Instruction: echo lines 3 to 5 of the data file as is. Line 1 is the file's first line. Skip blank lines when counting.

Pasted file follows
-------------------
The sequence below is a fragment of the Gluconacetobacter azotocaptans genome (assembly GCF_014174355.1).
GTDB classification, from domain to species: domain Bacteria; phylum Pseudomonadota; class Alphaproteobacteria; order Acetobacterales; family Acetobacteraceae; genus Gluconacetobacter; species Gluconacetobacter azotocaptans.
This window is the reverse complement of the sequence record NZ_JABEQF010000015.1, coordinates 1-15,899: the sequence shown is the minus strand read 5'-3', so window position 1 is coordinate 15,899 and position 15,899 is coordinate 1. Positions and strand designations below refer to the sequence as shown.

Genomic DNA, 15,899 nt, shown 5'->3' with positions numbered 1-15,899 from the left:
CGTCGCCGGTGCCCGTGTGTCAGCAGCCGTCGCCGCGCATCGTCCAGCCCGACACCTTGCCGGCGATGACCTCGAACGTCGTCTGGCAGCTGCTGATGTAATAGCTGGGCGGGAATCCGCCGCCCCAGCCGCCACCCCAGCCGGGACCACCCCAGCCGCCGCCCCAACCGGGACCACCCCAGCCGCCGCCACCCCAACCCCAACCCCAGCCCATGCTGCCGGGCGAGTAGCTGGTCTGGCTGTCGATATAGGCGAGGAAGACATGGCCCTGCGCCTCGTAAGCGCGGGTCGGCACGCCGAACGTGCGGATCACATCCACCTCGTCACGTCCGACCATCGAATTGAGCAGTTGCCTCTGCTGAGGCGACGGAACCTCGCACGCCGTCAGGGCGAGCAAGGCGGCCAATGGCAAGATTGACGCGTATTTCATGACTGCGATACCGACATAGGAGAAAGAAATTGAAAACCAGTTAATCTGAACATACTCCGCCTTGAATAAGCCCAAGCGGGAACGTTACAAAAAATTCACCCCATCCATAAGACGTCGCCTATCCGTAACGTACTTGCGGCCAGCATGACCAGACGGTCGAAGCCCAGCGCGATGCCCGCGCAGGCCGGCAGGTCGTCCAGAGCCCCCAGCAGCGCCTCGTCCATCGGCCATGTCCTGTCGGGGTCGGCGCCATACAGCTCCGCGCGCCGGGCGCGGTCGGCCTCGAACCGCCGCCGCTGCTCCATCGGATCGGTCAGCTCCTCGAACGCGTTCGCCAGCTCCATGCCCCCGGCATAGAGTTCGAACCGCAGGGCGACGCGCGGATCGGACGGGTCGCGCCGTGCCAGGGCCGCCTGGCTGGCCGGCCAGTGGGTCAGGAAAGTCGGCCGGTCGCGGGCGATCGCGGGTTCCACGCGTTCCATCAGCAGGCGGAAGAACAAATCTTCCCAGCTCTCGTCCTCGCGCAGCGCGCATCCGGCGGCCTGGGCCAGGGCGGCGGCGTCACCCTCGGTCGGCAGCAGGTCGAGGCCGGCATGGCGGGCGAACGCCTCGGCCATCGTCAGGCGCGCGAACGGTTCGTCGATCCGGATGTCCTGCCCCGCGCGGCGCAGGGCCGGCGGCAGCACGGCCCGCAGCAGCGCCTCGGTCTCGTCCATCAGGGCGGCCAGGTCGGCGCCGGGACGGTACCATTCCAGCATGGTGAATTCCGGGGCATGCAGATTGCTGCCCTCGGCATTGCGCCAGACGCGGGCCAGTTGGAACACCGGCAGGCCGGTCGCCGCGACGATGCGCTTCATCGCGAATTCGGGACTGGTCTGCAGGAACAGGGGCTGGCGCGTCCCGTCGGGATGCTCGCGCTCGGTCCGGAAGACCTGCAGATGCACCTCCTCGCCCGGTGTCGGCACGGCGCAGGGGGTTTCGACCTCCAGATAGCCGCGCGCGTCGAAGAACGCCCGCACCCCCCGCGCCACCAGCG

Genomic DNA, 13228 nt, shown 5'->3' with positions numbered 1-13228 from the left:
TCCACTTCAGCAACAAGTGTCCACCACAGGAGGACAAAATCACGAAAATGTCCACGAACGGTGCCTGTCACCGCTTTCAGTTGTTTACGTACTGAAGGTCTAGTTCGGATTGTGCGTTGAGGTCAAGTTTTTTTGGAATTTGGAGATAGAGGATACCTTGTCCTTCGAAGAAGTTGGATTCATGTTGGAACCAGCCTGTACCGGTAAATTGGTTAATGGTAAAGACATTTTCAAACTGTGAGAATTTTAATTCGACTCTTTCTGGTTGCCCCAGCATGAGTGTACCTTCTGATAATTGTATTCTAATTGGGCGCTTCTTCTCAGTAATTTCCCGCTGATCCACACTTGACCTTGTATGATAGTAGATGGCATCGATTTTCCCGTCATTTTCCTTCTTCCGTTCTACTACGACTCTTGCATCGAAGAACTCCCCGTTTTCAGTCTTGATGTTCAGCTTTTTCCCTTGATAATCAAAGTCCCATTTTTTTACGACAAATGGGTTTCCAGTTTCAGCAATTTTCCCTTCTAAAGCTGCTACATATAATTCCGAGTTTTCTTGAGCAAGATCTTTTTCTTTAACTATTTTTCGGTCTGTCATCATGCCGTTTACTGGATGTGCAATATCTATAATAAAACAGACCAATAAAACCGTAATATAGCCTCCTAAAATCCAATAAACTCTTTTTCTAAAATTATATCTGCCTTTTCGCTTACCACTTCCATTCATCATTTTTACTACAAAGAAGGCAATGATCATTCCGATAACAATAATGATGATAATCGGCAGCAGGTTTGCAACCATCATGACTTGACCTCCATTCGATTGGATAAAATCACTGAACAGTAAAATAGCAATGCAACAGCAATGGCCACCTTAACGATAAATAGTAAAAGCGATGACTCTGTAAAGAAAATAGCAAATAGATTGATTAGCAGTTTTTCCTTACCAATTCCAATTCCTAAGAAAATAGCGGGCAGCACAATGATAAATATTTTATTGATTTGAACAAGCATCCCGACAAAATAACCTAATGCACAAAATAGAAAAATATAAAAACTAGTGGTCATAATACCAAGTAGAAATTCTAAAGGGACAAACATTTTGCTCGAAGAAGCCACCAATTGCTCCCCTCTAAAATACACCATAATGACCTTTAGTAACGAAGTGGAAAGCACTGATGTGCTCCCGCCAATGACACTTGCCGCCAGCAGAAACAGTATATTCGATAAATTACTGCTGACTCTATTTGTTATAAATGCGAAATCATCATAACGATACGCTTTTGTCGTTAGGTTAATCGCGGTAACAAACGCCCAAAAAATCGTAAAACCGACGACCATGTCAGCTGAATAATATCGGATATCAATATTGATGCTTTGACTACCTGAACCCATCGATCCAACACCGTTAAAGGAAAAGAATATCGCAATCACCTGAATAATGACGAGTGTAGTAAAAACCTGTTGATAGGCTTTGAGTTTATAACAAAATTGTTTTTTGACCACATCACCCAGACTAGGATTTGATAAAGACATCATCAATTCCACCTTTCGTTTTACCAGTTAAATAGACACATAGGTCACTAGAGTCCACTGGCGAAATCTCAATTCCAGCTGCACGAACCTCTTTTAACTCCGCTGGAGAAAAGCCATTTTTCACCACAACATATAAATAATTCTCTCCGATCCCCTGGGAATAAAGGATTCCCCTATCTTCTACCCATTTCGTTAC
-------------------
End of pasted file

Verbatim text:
This window is the reverse complement of the sequence record NZ_JABEQF010000015.1, coordinates 1-15,899: the sequence shown is the minus strand read 5'-3', so window position 1 is coordinate 15,899 and position 15,899 is coordinate 1. Positions and strand designations below refer to the sequence as shown.

Genomic DNA, 15,899 nt, shown 5'->3' with positions numbered 1-15,899 from the left:
CGTCGCCGGTGCCCGTGTGTCAGCAGCCGTCGCCGCGCATCGTCCAGCCCGACACCTTGCCGGCGATGACCTCGAACGTCGTCTGGCAGCTGCTGATGTAATAGCTGGGCGGGAATCCGCCGCCCCAGCCGCCACCCCAGCCGGGACCACCCCAGCCGCCGCCCCAACCGGGACCACCCCAGCCGCCGCCACCCCAACCCCAACCCCAGCCCATGCTGCCGGGCGAGTAGCTGGTCTGGCTGTCGATATAGGCGAGGAAGACATGGCCCTGCGCCTCGTAAGCGCGGGTCGGCACGCCGAACGTGCGGATCACATCCACCTCGTCACGTCCGACCATCGAATTGAGCAGTTGCCTCTGCTGAGGCGACGGAACCTCGCACGCCGTCAGGGCGAGCAAGGCGGCCAATGGCAAGATTGACGCGTATTTCATGACTGCGATACCGACATAGGAGAAAGAAATTGAAAACCAGTTAATCTGAACATACTCCGCCTTGAATAAGCCCAAGCGGGAACGTTACAAAAAATTCACCCCATCCATAAGACGTCGCCTATCCGTAACGTACTTGCGGCCAGCATGACCAGACGGTCGAAGCCCAGCGCGATGCCCGCGCAGGCCGGCAGGTCGTCCAGAGCCCCCAGCAGCGCCTCGTCCATCGGCCATGTCCTGTCGGGGTCGGCGCCATACAGCTCCGCGCGCCGGGCGCGGTCGGCCTCGAACCGCCGCCGCTGCTCCATCGGATCGGTCAGCTCCTCGAACGCGTTCGCCAGCTCCATGCCCCCGGCATAGAGTTCGAACCGCAGGGCGACGCGCGGATCGGACGGGTCGCGCCGTGCCAGGGCCGCCTGGCTGGCCGGCCAGTGGGTCAGGAAAGTCGGCCGGTCGCGGGCGATCGCGGGTTCCACGCGTTCCATCAGCAGGCGGAAGAACAAATCTTCCCAGCTCTCGTCCTCGCGCAGCGCGCATCCGGCGGCCTGGGCCAGGGCGGCGGCGTCACCCTCGGTCGGCAGCAGGTCGAGGCCGGCATGGCGGGCGAACGCCTCGGCCATCGTCAGGCGCGCGAACGGTTCGTCGATCCGGATGTCCTGCCCCGCGCGGCGCAGGGCCGGCGGCAGCACGGCCCGCAGCAGCGCCTCGGTCTCGTCCATCAGGGCGGCCAGGTCGGCGCCGGGACGGTACCATTCCAGCATGGTGAATTCCGGGGCATGCAGATTGCTGCCCTCGGCATTGCGCCAGACGCGGGCCAGTTGGAACACCGGCAGGCCGGTCGCCGCGACGATGCGCTTCATCGCGAATTCGGGACTGGTCTGCAGGAACAGGGGCTGGCGCGTCCCGTCGGGATGCTCGCGCTCGGTCCGGAAGACCTGCAGATGCACCTCCTCGCCCGGTGTCGGCACGGCGCAGGGGGTTTCGACCTCCAGATAGCCGCGCGCGTCGAAGAACGCCCGCACCCCCCGCGCCACCAGCG